Special Alabama Legislative Update


Ben Patterson & Mary Margaret Carroll, Fine Geddie & Associates, LLC

Yesterday, Governor Robert Bentley resigned from office. Lieutenant Governor Kay Ivey was sworn in shortly thereafter as the 54th Governor of the State of Alabama. She will serve the remaining 21 months of the term. Ivey is the second female to hold the position. 

Prior to being elected Lt. Gov. in 2010, Ivey served two terms as the State Treasurer (elected in 2002, 2006) and also served as Assistant Director of the Alabama Development Office. She was a banker and a high school teacher. Originally from Camden, AL where she was raised on a rural farm, she is a graduate of Auburn University. Her political success has been attributed to her strong grassroots network and retail political skills. In 2010, she originally filed paperwork to run for Governor, but switched races. 

Alabama law provides that the Senate President Pro Tempore, Del Marsh (R) will maintain his office and assume the duties of the Lieutenant Governor. 

Bentley's resignation is the culmination of almost two years of rumored and alleged scandal related to an extramarital affair, employment disputes, ethics violations, abuse of office, and campaign finance violations. Approximately one year ago, the Alabama House of Representatives filed Articles of Impeachment and launched an investigation into several allegations.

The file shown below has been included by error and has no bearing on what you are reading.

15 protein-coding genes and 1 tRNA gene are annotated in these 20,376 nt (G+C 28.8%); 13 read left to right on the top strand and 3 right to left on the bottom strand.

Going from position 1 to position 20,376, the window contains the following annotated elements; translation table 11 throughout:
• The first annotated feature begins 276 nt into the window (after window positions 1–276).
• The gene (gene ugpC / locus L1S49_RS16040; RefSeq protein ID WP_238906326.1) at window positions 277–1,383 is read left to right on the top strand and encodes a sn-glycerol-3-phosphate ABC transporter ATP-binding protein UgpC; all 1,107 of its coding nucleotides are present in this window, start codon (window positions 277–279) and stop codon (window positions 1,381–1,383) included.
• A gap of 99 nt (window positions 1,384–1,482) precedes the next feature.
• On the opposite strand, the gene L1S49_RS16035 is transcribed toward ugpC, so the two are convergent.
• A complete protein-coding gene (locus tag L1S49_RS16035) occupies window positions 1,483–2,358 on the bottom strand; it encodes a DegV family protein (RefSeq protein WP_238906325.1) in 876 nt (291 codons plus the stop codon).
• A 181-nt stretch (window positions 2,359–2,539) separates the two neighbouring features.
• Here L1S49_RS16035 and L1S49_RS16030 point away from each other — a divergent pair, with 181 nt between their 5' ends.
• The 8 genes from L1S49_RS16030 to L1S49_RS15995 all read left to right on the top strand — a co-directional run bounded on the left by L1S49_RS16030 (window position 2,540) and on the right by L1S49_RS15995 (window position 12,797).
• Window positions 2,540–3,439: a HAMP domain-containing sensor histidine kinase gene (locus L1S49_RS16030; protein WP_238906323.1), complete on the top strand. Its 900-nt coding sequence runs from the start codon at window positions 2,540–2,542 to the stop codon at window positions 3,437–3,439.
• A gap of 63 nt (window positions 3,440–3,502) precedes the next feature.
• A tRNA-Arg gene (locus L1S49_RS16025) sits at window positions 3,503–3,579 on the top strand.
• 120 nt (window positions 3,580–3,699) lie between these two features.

Last week, the Alabama Ethics Commission found probable cause for the Montgomery County District Attorney to investigate Bentley for four felonies including an ethics violation and three campaign finance violations. On Friday, special counsel for the House Judiciary Committee released a investigative report, hearings on which began yesterday morning. The report was incriminating for Governor Bentley.

As the hearing commenced yesterday, Bentley's attorneys negotiated a plea deal with the Attorney General's office that included resignation. He pled guilty to two misdemeanors: failure to disclose a major contribution and knowingly converting campaign funds for personal use.

Governor Ivey has good relations with the Legislature.  There is hope among legislators that, with a change in the governor’s office and the Bentley scandal out of the way, credible leadership from the governor will enable the state to move forward again and begin addressing the important issues.